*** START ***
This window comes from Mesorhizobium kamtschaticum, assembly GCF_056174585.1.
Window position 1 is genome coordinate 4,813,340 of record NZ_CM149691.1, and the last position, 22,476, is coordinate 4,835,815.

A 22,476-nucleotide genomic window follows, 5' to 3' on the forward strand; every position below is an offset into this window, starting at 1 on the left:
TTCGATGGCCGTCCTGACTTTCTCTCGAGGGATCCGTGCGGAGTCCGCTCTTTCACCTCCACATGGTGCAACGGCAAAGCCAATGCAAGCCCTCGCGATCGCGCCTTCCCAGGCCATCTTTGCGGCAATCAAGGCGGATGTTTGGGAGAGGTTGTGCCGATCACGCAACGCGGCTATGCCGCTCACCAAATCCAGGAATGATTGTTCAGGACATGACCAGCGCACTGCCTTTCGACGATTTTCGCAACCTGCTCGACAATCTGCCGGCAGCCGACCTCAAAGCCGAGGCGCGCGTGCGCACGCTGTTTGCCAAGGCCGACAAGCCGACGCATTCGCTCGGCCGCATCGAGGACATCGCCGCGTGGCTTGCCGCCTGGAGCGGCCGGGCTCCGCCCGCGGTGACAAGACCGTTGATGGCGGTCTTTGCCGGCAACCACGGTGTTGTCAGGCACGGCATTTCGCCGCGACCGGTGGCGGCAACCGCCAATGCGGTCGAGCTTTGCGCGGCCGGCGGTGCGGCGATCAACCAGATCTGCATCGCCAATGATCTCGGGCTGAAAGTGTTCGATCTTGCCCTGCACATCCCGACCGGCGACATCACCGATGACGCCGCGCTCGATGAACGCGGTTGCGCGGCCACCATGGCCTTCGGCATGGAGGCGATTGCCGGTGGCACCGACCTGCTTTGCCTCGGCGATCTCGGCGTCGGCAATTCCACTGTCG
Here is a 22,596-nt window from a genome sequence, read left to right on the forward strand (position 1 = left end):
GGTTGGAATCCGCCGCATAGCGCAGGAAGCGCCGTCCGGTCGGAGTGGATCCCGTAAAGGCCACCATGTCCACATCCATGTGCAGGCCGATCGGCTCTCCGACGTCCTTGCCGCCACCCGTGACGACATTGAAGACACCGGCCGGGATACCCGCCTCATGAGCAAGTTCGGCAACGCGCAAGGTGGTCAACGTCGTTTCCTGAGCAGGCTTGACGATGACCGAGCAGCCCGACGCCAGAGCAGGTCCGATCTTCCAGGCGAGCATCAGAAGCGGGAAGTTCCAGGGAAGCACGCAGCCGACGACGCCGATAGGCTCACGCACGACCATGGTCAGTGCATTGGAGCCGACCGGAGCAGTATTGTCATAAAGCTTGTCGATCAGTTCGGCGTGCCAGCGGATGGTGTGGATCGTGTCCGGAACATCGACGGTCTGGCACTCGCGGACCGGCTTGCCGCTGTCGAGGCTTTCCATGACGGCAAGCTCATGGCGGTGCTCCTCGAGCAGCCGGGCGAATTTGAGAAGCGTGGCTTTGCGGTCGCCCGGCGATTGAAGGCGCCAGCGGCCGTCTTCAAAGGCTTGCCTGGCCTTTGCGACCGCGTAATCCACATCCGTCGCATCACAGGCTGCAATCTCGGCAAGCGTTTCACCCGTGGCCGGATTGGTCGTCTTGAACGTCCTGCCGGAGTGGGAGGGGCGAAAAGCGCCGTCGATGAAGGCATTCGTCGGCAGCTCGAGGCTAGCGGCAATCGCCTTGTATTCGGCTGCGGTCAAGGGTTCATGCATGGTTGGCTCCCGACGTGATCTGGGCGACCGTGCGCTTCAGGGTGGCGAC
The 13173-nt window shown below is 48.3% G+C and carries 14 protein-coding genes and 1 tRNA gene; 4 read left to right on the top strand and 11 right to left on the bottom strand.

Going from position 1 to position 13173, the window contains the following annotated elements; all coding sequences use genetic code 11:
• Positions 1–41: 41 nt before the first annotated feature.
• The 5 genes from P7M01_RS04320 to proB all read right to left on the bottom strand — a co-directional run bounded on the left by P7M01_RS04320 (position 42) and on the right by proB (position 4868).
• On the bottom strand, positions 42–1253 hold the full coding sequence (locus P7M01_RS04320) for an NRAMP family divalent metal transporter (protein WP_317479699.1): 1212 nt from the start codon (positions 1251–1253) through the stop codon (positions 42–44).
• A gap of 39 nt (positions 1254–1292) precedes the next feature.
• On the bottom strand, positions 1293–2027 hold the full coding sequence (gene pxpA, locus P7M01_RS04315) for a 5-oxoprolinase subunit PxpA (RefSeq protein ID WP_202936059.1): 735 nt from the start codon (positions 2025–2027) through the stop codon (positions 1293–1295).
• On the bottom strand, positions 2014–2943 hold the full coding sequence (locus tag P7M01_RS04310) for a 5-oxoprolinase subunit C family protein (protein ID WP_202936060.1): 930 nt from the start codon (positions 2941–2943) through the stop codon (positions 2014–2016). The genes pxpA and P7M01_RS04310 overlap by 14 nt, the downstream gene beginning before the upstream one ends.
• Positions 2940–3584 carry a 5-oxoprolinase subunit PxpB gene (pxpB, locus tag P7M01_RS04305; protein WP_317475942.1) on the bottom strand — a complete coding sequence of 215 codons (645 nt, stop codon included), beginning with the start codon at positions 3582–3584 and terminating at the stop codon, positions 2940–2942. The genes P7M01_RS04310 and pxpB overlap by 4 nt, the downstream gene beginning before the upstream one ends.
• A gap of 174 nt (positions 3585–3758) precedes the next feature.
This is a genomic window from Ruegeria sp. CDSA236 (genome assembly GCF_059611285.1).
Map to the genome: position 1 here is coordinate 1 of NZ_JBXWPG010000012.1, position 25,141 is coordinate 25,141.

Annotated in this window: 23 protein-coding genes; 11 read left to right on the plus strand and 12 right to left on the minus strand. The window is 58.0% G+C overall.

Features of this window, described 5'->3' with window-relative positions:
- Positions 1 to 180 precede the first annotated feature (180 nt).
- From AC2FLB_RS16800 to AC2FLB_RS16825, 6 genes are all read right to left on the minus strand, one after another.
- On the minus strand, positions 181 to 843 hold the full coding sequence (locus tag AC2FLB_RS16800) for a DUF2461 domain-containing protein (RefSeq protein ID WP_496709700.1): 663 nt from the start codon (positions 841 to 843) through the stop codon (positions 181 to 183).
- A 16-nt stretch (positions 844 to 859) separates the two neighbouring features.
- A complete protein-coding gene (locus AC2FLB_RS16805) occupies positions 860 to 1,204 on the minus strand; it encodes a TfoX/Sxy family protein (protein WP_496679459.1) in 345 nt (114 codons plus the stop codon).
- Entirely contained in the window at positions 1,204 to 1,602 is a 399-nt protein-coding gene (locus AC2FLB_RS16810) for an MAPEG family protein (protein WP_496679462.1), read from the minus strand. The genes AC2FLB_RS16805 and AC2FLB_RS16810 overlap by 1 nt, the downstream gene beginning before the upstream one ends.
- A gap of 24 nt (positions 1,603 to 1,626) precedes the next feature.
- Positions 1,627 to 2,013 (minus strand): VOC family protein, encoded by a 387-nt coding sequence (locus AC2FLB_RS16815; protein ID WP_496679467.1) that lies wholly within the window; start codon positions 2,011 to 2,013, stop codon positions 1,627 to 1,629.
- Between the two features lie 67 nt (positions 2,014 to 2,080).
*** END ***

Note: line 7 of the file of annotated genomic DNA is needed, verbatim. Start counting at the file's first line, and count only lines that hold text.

The 13173-nt window shown below is 48.3% G+C and carries 14 protein-coding genes and 1 tRNA gene; 4 read left to right on the top strand and 11 right to left on the bottom strand.